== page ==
The Wieners the World Forgot (Part 2)

Author’s note: Before “biting” into part two of the Seattle Rainiers wiener cards series, I have new information about the Hygrade wieners cards in part one. The Standard Catalog of Vintage Baseball Cards stated that only 11 of the 22 cards have ever been cataloged.  However, Seattle area collector Charles Kapner informed me that he has 13 different cards and knows of two more.  Thus, it is possible that—as the back of each card states—there are really 22 different cards.

Three years after Hygrade wieners were first put on the rotating warmer at the local bowling alley and the cards tossed in the dumpster with the discarded Desenex aerosol cans, Henry House meat products included a new set of Seattle Rainiers cards in their wiener packages.

The 1960 Henry House set is comprised of 18 cards and have several similarities to the Hygrade version from 1957.  For instance, the cards are printed with red ink and include a small player photo accompanied by a short biography. This time, though, the cards are vertically oriented and feature a detachable mail in coupon. Kids could send in two coupons plus 25 cents and receive a nifty Rainiers uniform patch.

The cards are “skip numbered” using the players’ uniform numbers. As with the Hygrade cards, the Henry House photos are the same ones found on the popcorn cards. 

The 1960 Rainiers were affiliated with the Cincinnati Reds and managed by Dick Sisler.  The roster was comprised mostly of veterans with some major league experience. A few prospects were sprinkled in as well. Some of the familiar names include Gordy Coleman, Erv Palica, Dave Stenhouse, Jerry Zimmerman, Ray Ripplemeyer, Charlie Beamon, and Hal Bevan.

Another veteran is Seattle University basketball and baseball legend Johnny O’Brien. The former Pirate and Brave finished up his career with Seattle in 1960. 

Don Rudolph, former White Sox pitcher and manager of his exotic dancer wife, shows up in the set as well.

Remember, there is still one more installment to come in this “dog” of a series. Until the next post, I am off to the West Seattle Lanes to eat a Hygrade or Henry House wiener that has been rotating on the warmer for the last 60 years.

Announcing the Burdick Award

We take a break from our usual baseball card storytelling this week to announce a new award approved by the SABR Board of Directors and coming out of our very own Baseball Cards Research Committee. The Jefferson Burdick Award for Contributions to the Hobby will be handed out for the very first time at #SABR50, our national conference taking place from July 15-19, 2020, in Baltimore.

At this time it is our pleasure to announce that SABR’s inaugural recipient of this prestigious honor will be…drum roll please…up to you!

Award criteria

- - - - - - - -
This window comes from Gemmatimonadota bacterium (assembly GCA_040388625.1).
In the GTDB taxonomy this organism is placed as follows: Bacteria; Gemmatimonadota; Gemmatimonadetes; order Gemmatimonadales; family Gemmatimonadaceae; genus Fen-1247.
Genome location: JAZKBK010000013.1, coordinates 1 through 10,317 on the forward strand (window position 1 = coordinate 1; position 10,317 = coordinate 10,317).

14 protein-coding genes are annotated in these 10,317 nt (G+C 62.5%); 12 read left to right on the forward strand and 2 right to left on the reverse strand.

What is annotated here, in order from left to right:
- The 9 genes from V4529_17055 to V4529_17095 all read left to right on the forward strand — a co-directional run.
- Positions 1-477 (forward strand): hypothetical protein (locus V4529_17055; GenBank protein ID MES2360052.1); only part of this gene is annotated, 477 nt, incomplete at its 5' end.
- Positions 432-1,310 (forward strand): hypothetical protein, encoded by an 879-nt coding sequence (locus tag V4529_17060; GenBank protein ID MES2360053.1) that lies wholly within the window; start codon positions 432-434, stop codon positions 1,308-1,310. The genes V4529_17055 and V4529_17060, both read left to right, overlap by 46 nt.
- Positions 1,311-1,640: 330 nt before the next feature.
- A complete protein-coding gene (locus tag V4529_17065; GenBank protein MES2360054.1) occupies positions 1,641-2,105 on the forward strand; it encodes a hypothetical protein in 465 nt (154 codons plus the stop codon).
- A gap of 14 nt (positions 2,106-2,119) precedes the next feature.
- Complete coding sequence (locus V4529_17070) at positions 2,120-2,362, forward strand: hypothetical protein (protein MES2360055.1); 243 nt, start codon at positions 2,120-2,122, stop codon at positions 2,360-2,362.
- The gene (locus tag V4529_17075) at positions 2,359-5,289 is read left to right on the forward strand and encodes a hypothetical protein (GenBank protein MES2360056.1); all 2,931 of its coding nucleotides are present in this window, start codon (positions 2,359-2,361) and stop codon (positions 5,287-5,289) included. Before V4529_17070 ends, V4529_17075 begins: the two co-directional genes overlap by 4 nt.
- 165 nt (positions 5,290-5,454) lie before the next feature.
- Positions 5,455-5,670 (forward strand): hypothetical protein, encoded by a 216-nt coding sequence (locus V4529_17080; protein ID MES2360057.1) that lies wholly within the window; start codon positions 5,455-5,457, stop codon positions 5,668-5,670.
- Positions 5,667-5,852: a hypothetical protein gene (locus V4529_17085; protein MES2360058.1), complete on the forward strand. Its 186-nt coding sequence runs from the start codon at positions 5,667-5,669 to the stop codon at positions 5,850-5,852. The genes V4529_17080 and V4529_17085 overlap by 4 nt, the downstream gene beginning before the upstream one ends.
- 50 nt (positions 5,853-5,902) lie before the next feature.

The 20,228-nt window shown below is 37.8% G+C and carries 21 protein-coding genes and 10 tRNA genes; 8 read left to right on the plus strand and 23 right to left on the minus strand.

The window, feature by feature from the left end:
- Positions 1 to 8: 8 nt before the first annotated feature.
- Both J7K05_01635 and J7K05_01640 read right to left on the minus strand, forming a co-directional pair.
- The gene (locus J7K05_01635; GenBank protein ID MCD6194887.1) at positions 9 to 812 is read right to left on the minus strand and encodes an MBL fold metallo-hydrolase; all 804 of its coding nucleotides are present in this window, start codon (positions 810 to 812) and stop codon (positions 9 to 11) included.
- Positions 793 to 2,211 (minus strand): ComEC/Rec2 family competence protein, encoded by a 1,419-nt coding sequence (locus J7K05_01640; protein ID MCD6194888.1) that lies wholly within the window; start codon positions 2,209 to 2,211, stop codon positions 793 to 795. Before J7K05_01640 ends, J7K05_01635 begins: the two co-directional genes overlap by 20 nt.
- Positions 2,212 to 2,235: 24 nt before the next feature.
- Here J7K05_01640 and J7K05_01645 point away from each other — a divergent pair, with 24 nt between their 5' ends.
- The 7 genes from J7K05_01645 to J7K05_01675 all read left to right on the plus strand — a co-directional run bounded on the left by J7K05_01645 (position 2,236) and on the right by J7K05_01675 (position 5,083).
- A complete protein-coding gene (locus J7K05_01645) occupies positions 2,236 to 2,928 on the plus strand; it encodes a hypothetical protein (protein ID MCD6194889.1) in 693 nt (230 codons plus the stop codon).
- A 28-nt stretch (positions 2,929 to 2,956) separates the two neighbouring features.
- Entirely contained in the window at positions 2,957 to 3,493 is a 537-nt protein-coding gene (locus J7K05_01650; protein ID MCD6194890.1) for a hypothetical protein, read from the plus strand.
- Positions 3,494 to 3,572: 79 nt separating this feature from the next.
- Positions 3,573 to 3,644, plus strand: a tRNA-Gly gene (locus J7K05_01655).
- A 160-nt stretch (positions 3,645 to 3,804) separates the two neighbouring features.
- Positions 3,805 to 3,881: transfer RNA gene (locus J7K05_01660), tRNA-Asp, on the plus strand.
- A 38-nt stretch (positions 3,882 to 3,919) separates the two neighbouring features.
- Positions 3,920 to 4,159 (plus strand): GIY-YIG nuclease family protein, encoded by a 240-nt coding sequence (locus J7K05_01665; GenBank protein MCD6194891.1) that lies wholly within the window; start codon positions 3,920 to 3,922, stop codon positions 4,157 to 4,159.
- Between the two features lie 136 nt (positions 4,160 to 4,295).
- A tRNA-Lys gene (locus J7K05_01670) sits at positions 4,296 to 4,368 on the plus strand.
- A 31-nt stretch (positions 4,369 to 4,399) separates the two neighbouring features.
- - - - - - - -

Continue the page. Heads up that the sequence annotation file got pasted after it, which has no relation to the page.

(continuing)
Yes, we are looking for YOU to nominate a worthy recipient who has made significant contributions to the hobby in such areas as–

  • Baseball card research/scholarship
  • Baseball card creation/production/innovation
  • Developing/maintaining resources (e.g., publications, websites, communities, events) for collectors
  • Increasing access, knowledge, or enjoyment

In short, we are looking for the individuals who have made baseball card collecting a better hobby for the rest of us.

award process

Have someone in mind? Here is what we’d like you to do.

  • No later than February 28, use the Contact form on this website to let us know your nominee(s) along with with a very brief description of their role or contributions. A few sentences is sufficient at this stage in the process.
  • Be available for follow-up in case more information is needed.

On our end, we (your committee co-chairs, Nick and Jason) will vet the nominees and hope to arrive at a short list of finalists. Once finalists are determined, we will work with nominees to turn each finalist nomination into a post here on the SABR Baseball Cards blog and then work with our Awards Subcommittee* to choose the award winner.

*Subject to availability, those committee members who contributed at least 12 posts to the SABR Baseball Cards blog in the preceding year.

Award rules

A couple quick notes before closing this post and putting the ball in your court:

  • Nominees should be living at the time of nomination (and we’ll hope for their sake still alive by SABR 50!)
  • You must be a SABR member to participate in the nomination process. If you are not yet a member, please join!
  • The nomination deadline is February 28, 2020.

MORE ABOUT the award’s namesake

Finally, for a wealth of great articles on Jefferson Burdick himself, head to the Burdick section of the “Old Baseball Cards” library.

Covering the Bases: 1989 Topps #156 Dave Gallagher